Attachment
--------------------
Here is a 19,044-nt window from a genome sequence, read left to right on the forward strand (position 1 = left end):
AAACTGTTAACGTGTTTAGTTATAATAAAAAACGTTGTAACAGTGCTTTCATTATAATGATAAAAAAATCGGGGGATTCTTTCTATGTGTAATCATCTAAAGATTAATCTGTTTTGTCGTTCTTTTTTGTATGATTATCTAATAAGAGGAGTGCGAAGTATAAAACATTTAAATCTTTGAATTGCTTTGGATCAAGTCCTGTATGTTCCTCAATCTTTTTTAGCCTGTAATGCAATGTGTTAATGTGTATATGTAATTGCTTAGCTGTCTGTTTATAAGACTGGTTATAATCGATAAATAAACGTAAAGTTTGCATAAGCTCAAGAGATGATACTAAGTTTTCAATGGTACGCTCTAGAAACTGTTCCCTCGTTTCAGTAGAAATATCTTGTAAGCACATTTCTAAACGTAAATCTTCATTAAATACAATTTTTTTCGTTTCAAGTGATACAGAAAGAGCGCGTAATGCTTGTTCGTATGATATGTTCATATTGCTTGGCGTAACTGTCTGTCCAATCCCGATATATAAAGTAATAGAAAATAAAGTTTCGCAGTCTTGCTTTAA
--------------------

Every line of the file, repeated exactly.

Here is a 19,044-nt window from a genome sequence, read left to right on the forward strand (position 1 = left end):
AAACTGTTAACGTGTTTAGTTATAATAAAAAACGTTGTAACAGTGCTTTCATTATAATGATAAAAAAATCGGGGGATTCTTTCTATGTGTAATCATCTAAAGATTAATCTGTTTTGTCGTTCTTTTTTGTATGATTATCTAATAAGAGGAGTGCGAAGTATAAAACATTTAAATCTTTGAATTGCTTTGGATCAAGTCCTGTATGTTCCTCAATCTTTTTTAGCCTGTAATGCAATGTGTTAATGTGTATATGTAATTGCTTAGCTGTCTGTTTATAAGACTGGTTATAATCGATAAATAAACGTAAAGTTTGCATAAGCTCAAGAGATGATACTAAGTTTTCAATGGTACGCTCTAGAAACTGTTCCCTCGTTTCAGTAGAAATATCTTGTAAGCACATTTCTAAACGTAAATCTTCATTAAATACAATTTTTTTCGTTTCAAGTGATACAGAAAGAGCGCGTAATGCTTGTTCGTATGATATGTTCATATTGCTTGGCGTAACTGTCTGTCCAATCCCGATATATAAAGTAATAGAAAATAAAGTTTCGCAGTCTTGCTTTAA